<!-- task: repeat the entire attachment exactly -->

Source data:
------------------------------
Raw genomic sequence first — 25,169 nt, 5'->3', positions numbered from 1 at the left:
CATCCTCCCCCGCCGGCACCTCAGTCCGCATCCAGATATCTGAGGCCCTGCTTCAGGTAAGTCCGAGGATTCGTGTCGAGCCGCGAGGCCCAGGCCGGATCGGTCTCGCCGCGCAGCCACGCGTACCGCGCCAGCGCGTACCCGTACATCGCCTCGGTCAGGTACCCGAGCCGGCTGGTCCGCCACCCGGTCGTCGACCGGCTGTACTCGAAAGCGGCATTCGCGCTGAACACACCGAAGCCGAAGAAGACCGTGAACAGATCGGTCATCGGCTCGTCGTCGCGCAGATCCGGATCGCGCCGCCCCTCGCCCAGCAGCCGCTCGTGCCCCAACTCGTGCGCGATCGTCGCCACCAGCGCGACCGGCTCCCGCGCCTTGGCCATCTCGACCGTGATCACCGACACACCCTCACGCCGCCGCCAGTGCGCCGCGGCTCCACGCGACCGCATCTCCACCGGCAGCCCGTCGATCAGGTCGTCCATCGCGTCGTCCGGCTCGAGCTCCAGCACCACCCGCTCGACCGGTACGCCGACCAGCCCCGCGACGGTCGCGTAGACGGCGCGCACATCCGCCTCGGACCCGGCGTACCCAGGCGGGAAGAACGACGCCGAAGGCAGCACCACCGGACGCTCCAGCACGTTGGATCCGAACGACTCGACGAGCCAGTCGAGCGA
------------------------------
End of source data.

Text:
Raw genomic sequence first — 25,169 nt, 5'->3', positions numbered from 1 at the left:
CATCCTCCCCCGCCGGCACCTCAGTCCGCATCCAGATATCTGAGGCCCTGCTTCAGGTAAGTCCGAGGATTCGTGTCGAGCCGCGAGGCCCAGGCCGGATCGGTCTCGCCGCGCAGCCACGCGTACCGCGCCAGCGCGTACCCGTACATCGCCTCGGTCAGGTACCCGAGCCGGCTGGTCCGCCACCCGGTCGTCGACCGGCTGTACTCGAAAGCGGCATTCGCGCTGAACACACCGAAGCCGAAGAAGACCGTGAACAGATCGGTCATCGGCTCGTCGTCGCGCAGATCCGGATCGCGCCGCCCCTCGCCCAGCAGCCGCTCGTGCCCCAACTCGTGCGCGATCGTCGCCACCAGCGCGACCGGCTCCCGCGCCTTGGCCATCTCGACCGTGATCACCGACACACCCTCACGCCGCCGCCAGTGCGCCGCGGCTCCACGCGACCGCATCTCCACCGGCAGCCCGTCGATCAGGTCGTCCATCGCGTCGTCCGGCTCGAGCTCCAGCACCACCCGCTCGACCGGTACGCCGACCAGCCCCGCGACGGTCGCGTAGACGGCGCGCACATCCGCCTCGGACCCGGCGTACCCAGGCGGGAAGAACGACGCCGAAGGCAGCACCACCGGACGCTCCAGCACGTTGGATCCGAACGACTCGACGAGCCAGTCGAGCGA